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Royal v. Boykin

United States District Court, N.D. Mississippi

December 14, 2018

PAUL N. ROYAL PLAINTIFF
v.
CANYON BOYKIN, et al. DEFENDANTS

          ORDER

          ROY PERCY, UNITED STATES MAGISTRATE JUDGE

         This matter is before the court on the Motion of Officer Canyon Boykin to Produce Certain Deposition Transcripts and Exhibits to the Attorney General's Office in His Pending Criminal Case. Docket 299. Boykin is under indictment and awaiting trial in state court on charges stemming from the shooting death that was the subject of the instant action. Boykin asserts he is obliged under the Mississippi Rules of Criminal Procedure to produce to the State any statements in his possession of witnesses he may call at the criminal trial. Boykin states he may call as witnesses at the criminal trial individuals who were deposed in this case, and in light of the various protective orders concerning confidential information disclosed during discovery in this case, Boykin seeks this Court's permission to provide to the State all depositions that were taken in this case with the exception of his own. The plaintiff Paul N. Royal has joined in Boykin's motion and requests further that he be permitted to provide to the State his counsel's file in this case (excluding privileged materials) in response to a subpoena from the Mississippi Attorney General's Office. Docket 300. The defendant City of Columbus opposes Boykin's and Royal's requests, arguing the proposed disclosures would disclose to unauthorized third parties confidential information that the City agreed to produce in discovery in this case in reliance on the Court's protective orders. Docket 302. The City urges strict compliance with the protective orders.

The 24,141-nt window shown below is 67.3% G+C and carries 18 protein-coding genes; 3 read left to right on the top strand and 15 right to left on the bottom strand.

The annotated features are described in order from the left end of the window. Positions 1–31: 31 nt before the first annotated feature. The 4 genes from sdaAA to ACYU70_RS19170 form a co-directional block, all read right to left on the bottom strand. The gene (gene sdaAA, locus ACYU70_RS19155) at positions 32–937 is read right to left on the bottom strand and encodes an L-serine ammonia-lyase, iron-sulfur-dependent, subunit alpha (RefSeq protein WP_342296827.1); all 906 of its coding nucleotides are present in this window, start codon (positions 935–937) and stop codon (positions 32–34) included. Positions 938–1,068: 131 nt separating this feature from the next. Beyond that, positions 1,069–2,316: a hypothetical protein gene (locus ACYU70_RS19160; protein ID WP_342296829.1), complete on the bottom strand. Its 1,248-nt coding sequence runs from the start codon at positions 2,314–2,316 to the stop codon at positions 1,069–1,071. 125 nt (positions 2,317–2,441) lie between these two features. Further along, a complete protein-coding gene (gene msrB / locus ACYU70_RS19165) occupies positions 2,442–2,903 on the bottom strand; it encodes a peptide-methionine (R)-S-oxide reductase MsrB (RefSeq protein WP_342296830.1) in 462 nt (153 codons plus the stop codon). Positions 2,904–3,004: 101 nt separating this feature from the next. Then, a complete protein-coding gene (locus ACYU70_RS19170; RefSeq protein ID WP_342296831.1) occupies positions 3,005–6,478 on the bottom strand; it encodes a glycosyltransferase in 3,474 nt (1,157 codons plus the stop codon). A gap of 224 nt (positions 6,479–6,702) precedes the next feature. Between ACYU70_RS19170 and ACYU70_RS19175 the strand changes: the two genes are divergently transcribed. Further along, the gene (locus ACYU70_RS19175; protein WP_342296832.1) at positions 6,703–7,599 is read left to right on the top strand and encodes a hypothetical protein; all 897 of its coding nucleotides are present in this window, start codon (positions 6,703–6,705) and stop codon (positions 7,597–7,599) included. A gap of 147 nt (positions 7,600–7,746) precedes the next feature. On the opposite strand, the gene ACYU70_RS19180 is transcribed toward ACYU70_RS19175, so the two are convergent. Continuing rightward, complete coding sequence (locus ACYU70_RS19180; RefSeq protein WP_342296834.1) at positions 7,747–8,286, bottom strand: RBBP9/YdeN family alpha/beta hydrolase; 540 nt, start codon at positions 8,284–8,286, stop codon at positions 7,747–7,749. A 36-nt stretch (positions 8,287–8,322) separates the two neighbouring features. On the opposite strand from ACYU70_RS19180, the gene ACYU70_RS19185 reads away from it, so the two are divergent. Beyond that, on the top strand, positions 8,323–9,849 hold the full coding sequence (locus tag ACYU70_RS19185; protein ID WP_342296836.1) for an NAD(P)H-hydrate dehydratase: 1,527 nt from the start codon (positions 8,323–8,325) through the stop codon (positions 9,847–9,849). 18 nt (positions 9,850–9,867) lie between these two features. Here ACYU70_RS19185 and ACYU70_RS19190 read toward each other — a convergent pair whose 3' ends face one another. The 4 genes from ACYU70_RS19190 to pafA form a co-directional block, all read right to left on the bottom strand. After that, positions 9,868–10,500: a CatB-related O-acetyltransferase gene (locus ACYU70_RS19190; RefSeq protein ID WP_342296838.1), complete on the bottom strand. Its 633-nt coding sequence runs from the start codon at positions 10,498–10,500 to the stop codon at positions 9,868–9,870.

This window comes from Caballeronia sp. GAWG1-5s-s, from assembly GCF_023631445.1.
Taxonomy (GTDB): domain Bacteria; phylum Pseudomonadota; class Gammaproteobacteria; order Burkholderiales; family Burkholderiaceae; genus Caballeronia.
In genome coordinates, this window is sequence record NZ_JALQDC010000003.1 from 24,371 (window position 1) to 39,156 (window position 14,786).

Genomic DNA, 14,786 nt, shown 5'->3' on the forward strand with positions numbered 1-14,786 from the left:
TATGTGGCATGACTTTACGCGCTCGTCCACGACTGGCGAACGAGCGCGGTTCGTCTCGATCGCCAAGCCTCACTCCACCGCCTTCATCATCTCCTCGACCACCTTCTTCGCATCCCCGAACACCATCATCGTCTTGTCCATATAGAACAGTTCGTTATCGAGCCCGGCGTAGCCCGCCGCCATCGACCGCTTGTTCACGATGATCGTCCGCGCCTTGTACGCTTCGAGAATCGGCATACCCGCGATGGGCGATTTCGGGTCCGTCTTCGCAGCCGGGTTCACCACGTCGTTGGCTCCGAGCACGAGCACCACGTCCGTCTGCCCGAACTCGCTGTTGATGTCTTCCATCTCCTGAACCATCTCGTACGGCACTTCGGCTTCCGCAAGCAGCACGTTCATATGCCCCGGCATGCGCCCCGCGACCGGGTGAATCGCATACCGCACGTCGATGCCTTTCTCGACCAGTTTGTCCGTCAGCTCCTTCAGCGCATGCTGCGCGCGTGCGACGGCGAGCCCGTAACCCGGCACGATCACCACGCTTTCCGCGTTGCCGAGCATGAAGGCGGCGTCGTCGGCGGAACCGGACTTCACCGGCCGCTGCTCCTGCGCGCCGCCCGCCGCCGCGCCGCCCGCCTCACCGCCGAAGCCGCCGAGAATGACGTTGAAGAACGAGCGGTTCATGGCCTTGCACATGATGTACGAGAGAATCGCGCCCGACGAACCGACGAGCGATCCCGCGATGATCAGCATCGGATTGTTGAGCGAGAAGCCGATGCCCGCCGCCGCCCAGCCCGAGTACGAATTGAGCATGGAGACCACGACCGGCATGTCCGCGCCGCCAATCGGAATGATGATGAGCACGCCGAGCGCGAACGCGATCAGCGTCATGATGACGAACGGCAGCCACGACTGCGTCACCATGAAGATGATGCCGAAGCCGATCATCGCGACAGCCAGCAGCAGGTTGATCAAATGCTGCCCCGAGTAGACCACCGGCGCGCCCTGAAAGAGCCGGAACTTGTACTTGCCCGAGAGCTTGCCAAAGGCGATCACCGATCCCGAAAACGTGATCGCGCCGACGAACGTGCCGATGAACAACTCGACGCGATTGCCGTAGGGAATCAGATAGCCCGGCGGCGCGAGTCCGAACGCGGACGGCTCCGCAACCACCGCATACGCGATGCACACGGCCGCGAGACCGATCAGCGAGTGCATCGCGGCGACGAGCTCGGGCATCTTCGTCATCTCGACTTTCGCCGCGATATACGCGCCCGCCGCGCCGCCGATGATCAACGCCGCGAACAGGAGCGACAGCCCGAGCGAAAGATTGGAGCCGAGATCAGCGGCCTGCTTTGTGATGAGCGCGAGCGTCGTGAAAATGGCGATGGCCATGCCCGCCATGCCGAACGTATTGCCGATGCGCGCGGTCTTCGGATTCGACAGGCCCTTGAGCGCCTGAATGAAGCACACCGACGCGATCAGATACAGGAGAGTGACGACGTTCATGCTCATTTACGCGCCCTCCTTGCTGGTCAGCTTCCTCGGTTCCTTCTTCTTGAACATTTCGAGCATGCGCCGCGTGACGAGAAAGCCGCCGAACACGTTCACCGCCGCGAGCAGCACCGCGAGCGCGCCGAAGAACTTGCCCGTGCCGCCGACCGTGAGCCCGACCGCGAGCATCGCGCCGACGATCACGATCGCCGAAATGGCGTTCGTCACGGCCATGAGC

To the extent that Boykin and Royal request permission to disclose to the State information that is not covered by a protective order in this case, this Court's permission is not necessary and will be neither granted nor denied. To the extent that they request permission to make disclosures that are forbidden by a protective order in this case, the Court construes their requests as requests to modify the applicable protective order. As discussed below, the Court finds their requests for modification are not well taken and should be DENIED. However, the Court will order a slight modification as discussed with specificity below.

         Modification of a Protective Order

         A court has discretion to modify a protective order it has entered so long as the order remains in effect. Peoples v. Aldine Independent School District, Civil Action No. 06-2818, 2008 WL 2571900, *2 (S.D. Tex. 2008) (citing United Nuclear Corp. v. Cranford Ins.. Co., 905 F.2d 1424, 1427 (10th Cir. 1990)). The court retains this power even if the underlying suit has been dismissed. Peoples, 2008 WL 2571900 at *2. This flexibility permits a party to seek modification of a protective order. Id. A nonparty may also seek access to protected materials through intervention under Federal Rule of Civil Procedure 24. Id.

         In determining whether to modify a protective order in the civil context, courts consider four factors: (1) the nature of the protective order; (2) the foreseeability, at the time of issuance of the order, of the modification requested; (3) the parties' reliance on the order; and most significantly (4) whether good cause exists for the modification. United States v. Morales, 807 F.3d 717, 723 (5th Cir. 2015) (citing Peoples, 2008 WL 2571900 at *2). The modification requests of Boykin and Royal are discussed in turn below.